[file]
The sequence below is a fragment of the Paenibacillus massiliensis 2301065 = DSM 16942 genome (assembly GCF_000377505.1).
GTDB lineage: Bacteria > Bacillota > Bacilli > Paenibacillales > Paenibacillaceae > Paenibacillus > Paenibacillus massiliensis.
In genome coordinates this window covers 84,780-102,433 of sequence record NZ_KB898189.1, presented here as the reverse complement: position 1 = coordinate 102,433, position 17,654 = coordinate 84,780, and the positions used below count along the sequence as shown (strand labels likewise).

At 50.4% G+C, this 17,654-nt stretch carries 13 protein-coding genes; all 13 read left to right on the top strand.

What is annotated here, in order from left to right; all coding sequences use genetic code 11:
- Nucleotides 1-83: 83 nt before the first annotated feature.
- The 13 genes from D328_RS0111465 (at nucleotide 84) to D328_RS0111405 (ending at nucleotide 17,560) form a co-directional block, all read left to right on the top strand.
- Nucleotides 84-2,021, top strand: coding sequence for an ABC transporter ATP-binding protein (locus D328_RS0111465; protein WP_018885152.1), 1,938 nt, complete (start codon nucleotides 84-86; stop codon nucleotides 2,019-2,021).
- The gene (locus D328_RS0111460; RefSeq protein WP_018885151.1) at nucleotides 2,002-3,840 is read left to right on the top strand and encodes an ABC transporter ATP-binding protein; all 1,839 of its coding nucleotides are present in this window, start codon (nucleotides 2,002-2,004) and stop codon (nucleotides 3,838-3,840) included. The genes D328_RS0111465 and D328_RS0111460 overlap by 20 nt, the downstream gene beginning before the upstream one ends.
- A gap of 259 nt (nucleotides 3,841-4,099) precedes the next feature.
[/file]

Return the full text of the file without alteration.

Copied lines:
The sequence below is a fragment of the Paenibacillus massiliensis 2301065 = DSM 16942 genome (assembly GCF_000377505.1).
GTDB lineage: Bacteria > Bacillota > Bacilli > Paenibacillales > Paenibacillaceae > Paenibacillus > Paenibacillus massiliensis.
In genome coordinates this window covers 84,780-102,433 of sequence record NZ_KB898189.1, presented here as the reverse complement: position 1 = coordinate 102,433, position 17,654 = coordinate 84,780, and the positions used below count along the sequence as shown (strand labels likewise).

At 50.4% G+C, this 17,654-nt stretch carries 13 protein-coding genes; all 13 read left to right on the top strand.

What is annotated here, in order from left to right; all coding sequences use genetic code 11:
- Nucleotides 1-83: 83 nt before the first annotated feature.
- The 13 genes from D328_RS0111465 (at nucleotide 84) to D328_RS0111405 (ending at nucleotide 17,560) form a co-directional block, all read left to right on the top strand.
- Nucleotides 84-2,021, top strand: coding sequence for an ABC transporter ATP-binding protein (locus D328_RS0111465; protein WP_018885152.1), 1,938 nt, complete (start codon nucleotides 84-86; stop codon nucleotides 2,019-2,021).
- The gene (locus D328_RS0111460; RefSeq protein WP_018885151.1) at nucleotides 2,002-3,840 is read left to right on the top strand and encodes an ABC transporter ATP-binding protein; all 1,839 of its coding nucleotides are present in this window, start codon (nucleotides 2,002-2,004) and stop codon (nucleotides 3,838-3,840) included. The genes D328_RS0111465 and D328_RS0111460 overlap by 20 nt, the downstream gene beginning before the upstream one ends.
- A gap of 259 nt (nucleotides 3,841-4,099) precedes the next feature.